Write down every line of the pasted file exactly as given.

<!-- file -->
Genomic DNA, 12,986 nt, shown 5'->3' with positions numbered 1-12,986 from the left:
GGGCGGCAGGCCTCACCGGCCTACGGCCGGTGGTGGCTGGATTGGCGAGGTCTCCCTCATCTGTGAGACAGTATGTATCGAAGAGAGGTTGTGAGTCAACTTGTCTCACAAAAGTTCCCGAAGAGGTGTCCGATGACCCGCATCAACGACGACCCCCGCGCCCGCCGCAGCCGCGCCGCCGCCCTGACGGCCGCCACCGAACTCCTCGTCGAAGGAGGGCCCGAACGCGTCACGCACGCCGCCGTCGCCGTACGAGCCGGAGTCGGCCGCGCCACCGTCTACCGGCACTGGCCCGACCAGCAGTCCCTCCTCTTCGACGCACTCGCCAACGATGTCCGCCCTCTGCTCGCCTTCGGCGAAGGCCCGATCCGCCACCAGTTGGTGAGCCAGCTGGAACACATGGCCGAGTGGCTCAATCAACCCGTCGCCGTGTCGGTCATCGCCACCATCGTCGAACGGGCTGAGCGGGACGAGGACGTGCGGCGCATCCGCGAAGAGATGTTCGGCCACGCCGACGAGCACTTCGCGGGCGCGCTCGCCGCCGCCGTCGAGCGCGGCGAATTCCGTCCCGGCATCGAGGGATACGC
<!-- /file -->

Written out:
Genomic DNA, 12,986 nt, shown 5'->3' with positions numbered 1-12,986 from the left:
GGGCGGCAGGCCTCACCGGCCTACGGCCGGTGGTGGCTGGATTGGCGAGGTCTCCCTCATCTGTGAGACAGTATGTATCGAAGAGAGGTTGTGAGTCAACTTGTCTCACAAAAGTTCCCGAAGAGGTGTCCGATGACCCGCATCAACGACGACCCCCGCGCCCGCCGCAGCCGCGCCGCCGCCCTGACGGCCGCCACCGAACTCCTCGTCGAAGGAGGGCCCGAACGCGTCACGCACGCCGCCGTCGCCGTACGAGCCGGAGTCGGCCGCGCCACCGTCTACCGGCACTGGCCCGACCAGCAGTCCCTCCTCTTCGACGCACTCGCCAACGATGTCCGCCCTCTGCTCGCCTTCGGCGAAGGCCCGATCCGCCACCAGTTGGTGAGCCAGCTGGAACACATGGCCGAGTGGCTCAATCAACCCGTCGCCGTGTCGGTCATCGCCACCATCGTCGAACGGGCTGAGCGGGACGAGGACGTGCGGCGCATCCGCGAAGAGATGTTCGGCCACGCCGACGAGCACTTCGCGGGCGCGCTCGCCGCCGCCGTCGAGCGCGGCGAATTCCGTCCCGGCATCGAGGGATACGC